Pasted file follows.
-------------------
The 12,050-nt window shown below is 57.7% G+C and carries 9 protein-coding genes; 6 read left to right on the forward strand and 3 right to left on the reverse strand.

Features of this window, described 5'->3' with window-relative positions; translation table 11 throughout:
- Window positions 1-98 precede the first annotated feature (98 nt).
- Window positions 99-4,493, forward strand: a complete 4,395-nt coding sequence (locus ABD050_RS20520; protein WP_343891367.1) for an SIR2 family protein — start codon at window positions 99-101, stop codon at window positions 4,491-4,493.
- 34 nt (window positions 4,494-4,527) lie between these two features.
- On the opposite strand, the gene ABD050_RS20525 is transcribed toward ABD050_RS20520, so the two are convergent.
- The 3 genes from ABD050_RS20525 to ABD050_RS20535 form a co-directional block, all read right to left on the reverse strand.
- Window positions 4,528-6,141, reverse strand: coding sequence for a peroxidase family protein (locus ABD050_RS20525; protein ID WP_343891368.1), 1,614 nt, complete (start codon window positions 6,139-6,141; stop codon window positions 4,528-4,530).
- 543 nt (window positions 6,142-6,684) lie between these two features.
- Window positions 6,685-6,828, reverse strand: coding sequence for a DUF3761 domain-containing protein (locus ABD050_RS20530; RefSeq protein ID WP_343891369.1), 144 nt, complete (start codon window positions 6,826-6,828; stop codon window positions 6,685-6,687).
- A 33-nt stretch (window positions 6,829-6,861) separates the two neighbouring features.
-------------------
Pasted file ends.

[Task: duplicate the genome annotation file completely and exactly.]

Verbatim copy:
The 12,050-nt window shown below is 57.7% G+C and carries 9 protein-coding genes; 6 read left to right on the forward strand and 3 right to left on the reverse strand.

Features of this window, described 5'->3' with window-relative positions; translation table 11 throughout:
- Window positions 1-98 precede the first annotated feature (98 nt).
- Window positions 99-4,493, forward strand: a complete 4,395-nt coding sequence (locus ABD050_RS20520; protein WP_343891367.1) for an SIR2 family protein — start codon at window positions 99-101, stop codon at window positions 4,491-4,493.
- 34 nt (window positions 4,494-4,527) lie between these two features.
- On the opposite strand, the gene ABD050_RS20525 is transcribed toward ABD050_RS20520, so the two are convergent.
- The 3 genes from ABD050_RS20525 to ABD050_RS20535 form a co-directional block, all read right to left on the reverse strand.
- Window positions 4,528-6,141, reverse strand: coding sequence for a peroxidase family protein (locus ABD050_RS20525; protein ID WP_343891368.1), 1,614 nt, complete (start codon window positions 6,139-6,141; stop codon window positions 4,528-4,530).
- 543 nt (window positions 6,142-6,684) lie between these two features.
- Window positions 6,685-6,828, reverse strand: coding sequence for a DUF3761 domain-containing protein (locus ABD050_RS20530; RefSeq protein ID WP_343891369.1), 144 nt, complete (start codon window positions 6,826-6,828; stop codon window positions 6,685-6,687).
- A 33-nt stretch (window positions 6,829-6,861) separates the two neighbouring features.